Tulsa State Fair's roller-coaster history
The priest wore a robe adorned with carnival symbols to preach the good word to a few hundred carneys at the Tulsa State Fair in 1983.
"God lives on the midway," Father John Vakulskas told a congregation faithful to a higher power and the idea that trickery, freaks and plush toys could put cash in their pockets.
If God lives on the midway, then he's seen quite a bit - and maybe eaten a few funnel cakes - in the fair's roller-coaster history from the small-time to a big-time family affair.
Much of that history is found within a single white box in the Tulsa World's archive. Dig through it, and so many stories beg for retelling.
These tales you're about to read are culled from stories in the World, Tulsa Tribune and a smattering from the Tulsa Daily Democrat. Some tidbits come from Amanda Bretz's new book "Tulsa State Fair," which chronicles the fair's history in black-and-white snapshots.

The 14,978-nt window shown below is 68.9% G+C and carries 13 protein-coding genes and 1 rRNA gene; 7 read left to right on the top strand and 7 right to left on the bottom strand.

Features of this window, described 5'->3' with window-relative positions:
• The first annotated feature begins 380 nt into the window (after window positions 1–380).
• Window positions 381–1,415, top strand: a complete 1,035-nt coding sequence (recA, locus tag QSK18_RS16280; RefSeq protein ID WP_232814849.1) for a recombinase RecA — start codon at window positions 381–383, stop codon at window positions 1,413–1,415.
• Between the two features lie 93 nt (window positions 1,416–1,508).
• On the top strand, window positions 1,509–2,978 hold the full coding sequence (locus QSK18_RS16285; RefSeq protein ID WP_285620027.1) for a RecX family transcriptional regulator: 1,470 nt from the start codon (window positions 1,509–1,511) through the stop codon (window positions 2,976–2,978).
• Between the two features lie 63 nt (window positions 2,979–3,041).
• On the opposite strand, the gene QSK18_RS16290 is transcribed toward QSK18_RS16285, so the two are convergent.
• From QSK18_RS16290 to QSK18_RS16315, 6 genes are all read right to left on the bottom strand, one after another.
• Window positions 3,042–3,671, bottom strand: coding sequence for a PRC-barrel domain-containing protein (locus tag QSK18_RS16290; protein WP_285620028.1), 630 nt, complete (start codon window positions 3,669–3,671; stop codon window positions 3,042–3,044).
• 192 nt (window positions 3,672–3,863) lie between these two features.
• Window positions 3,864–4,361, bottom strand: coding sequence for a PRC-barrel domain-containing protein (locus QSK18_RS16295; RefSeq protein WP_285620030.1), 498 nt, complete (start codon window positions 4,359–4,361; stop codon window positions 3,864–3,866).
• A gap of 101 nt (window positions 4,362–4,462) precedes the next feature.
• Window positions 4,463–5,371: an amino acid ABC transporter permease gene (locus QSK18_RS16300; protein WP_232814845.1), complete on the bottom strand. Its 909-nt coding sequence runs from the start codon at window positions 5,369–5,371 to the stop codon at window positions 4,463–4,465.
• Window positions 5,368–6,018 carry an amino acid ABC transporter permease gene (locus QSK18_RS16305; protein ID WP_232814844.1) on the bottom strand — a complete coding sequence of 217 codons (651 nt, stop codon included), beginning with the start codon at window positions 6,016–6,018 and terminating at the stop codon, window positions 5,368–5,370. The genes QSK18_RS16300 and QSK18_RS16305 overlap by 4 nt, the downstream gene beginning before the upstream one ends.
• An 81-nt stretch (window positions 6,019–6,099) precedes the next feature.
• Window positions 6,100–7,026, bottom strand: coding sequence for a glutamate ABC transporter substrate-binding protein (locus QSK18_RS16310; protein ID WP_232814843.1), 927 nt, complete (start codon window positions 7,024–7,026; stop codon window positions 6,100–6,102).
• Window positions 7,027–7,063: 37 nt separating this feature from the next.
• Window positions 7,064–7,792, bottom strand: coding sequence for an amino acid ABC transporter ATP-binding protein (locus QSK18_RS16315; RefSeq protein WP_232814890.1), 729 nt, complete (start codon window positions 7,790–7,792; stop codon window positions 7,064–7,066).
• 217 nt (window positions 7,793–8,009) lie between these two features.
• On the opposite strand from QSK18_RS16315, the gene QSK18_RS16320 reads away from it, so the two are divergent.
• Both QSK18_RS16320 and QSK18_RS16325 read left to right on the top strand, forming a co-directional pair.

The fair began in the late 1890s, when it was nothing but a street fair in downtown Tulsa. By 1903 - a time when Tulsa's population was roughly 1,400 people three years earlier - the fairs happened in "tabernacle tents" at 11th Street and Elgin Avenue, and at the Western Association baseball park on Archer Street and North Boston Avenue
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